Zebra Longwing Butterfly Is The State Butterfly Of Florida. Florida designated the zebra longwing butterfly as the official state butterfly in 1996. Long black wings with distinctive thin yellow bands – combined with slow, graceful flight – characterize the zebra longwing (Heliconius charitonius). Florida State Butterfly has a wide range of habitats, including hardwood hammocks, thickets, and gardens.
The zebra longwing is found throughout the state, although it is more common in south Florida, particularly in the Everglades National Park. The State Butterfly Of Florida longwing is not so common in the northern part of the state. The Florida State Butterfly zebra longwing roosts in a flock with its kin. The longwing sleeps so soundly that you can literally pick it off its roost and return it later, without waking any of the rest of its family.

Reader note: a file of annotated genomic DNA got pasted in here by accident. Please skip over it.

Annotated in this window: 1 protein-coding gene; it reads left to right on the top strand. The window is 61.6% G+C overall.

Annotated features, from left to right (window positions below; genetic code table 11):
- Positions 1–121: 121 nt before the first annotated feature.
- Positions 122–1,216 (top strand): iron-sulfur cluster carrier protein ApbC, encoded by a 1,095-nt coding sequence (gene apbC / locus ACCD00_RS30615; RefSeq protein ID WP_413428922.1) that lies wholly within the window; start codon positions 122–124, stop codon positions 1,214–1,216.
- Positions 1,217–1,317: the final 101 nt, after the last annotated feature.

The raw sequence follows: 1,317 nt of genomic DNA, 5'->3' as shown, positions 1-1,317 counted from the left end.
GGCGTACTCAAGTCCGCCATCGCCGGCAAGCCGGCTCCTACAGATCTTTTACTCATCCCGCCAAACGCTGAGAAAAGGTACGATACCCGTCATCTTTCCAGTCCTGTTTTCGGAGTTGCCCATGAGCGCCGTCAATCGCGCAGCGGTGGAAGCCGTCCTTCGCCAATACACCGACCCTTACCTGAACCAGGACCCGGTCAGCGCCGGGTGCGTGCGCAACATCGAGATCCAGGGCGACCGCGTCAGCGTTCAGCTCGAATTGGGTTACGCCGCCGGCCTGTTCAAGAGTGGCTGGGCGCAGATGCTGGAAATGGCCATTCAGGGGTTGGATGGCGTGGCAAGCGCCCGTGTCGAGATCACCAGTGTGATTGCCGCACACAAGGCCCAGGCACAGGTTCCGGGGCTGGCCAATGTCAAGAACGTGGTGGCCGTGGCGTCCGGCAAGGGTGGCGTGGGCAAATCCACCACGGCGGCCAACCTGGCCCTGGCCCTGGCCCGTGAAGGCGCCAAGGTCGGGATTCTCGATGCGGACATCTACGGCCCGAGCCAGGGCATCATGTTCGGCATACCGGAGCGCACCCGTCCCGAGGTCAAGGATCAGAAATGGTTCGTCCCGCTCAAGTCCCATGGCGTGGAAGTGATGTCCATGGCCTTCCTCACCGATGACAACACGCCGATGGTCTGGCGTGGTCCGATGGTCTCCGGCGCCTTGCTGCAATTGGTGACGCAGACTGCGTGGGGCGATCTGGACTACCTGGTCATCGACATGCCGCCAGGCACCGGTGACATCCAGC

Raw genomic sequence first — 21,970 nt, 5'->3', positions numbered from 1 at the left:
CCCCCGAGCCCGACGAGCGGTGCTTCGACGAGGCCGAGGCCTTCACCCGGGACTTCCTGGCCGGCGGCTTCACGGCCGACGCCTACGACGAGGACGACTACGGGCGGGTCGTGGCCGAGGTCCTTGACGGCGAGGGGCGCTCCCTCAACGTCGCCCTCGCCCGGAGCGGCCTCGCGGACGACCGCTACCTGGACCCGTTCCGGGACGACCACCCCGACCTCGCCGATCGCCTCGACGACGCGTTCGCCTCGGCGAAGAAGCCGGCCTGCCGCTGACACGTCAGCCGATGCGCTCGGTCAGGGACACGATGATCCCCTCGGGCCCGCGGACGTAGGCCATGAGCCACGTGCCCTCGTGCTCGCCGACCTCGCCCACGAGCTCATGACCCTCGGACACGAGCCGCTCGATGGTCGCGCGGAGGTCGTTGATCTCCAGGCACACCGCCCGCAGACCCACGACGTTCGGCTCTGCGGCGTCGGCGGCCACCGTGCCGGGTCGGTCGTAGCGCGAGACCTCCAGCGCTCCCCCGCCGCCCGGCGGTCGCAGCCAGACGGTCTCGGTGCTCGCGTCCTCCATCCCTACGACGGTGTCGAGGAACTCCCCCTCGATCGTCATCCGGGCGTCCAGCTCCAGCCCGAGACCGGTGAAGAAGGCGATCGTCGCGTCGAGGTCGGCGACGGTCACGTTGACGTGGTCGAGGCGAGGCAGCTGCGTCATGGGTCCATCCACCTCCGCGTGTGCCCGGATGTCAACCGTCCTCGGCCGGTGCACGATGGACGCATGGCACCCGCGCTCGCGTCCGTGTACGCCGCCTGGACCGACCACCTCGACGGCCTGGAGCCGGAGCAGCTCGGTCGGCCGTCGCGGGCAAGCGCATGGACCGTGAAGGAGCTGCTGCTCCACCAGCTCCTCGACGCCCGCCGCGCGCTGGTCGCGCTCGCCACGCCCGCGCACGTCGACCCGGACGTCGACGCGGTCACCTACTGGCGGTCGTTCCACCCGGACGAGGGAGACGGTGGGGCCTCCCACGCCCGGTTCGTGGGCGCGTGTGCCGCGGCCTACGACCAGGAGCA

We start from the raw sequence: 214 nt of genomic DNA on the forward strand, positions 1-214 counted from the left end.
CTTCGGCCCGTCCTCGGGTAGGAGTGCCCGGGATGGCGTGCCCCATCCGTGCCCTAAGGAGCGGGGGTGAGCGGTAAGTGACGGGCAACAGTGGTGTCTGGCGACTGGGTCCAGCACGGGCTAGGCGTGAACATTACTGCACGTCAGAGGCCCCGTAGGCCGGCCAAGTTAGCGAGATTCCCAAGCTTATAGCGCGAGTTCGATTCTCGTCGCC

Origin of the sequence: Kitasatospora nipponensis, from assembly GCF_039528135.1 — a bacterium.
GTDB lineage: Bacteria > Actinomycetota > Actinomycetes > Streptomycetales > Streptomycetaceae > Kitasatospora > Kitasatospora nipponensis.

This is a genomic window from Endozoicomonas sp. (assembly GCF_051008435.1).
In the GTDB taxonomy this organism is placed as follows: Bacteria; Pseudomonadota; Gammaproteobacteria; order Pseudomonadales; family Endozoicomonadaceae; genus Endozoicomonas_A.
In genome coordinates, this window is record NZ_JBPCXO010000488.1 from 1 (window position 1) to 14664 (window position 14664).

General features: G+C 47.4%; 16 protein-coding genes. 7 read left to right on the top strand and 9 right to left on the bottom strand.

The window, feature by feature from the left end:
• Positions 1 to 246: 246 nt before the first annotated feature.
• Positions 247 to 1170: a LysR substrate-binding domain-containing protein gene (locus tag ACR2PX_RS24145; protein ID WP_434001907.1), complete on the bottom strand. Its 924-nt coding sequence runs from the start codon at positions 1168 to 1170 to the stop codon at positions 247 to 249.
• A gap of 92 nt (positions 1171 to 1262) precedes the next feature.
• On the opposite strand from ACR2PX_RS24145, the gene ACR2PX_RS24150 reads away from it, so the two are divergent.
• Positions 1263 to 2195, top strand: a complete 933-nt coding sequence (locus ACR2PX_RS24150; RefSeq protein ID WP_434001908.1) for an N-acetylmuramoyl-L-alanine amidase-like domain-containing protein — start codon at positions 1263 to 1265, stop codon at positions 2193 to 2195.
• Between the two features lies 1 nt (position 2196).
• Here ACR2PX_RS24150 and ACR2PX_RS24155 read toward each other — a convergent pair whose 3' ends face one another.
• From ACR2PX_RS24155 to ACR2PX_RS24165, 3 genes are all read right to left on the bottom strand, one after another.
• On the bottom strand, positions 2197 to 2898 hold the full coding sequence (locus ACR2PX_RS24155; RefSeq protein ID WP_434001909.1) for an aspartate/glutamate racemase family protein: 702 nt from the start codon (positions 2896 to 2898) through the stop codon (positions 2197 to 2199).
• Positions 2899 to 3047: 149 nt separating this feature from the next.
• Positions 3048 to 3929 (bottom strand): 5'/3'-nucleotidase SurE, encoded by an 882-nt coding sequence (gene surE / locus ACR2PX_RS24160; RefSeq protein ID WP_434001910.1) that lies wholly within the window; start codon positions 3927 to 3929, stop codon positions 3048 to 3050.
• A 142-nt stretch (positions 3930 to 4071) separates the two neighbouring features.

The State Butterfly Of Florida longwing is so comfortable with its perch, it also faithfully returns to the same perch every night. During the day her flight is slow, feeble, and wafting, but she can quickly dart to shelter if threatened or approached. This black and yellow Florida State Butterfly has been a loved native of Florida and is known for dining on the sweet nectar of passion flowers.
The State Butterfly Of Florida zebra longwing is a neotropical butterfly that occurs in extreme southern portions of the United States southward through Mexico, Central America, and the West Indies to South America. Adults occasionally wander northward. It is locally common throughout peninsular Florida.
Characteristics of the Zebra Longwing Butterfly:
The zebra longwing butterfly lives in warm, damp tropical areas. It is often found in hammocks and thickets.
The yellow eggs are laid singly or in small clusters on new growth of the host plant.
When it is disturbed, the zebra longwing butterfly makes a creaking sound by wiggling its body. At night, large groups will roost together on tree limbs. They return to the same roost night after night
The zebra longwing produces multiple generations each year. Adults may be found in all months of the year throughout much of central and southern portions of Florida.
The mature larvae are white with black spots and numerous black branched spines.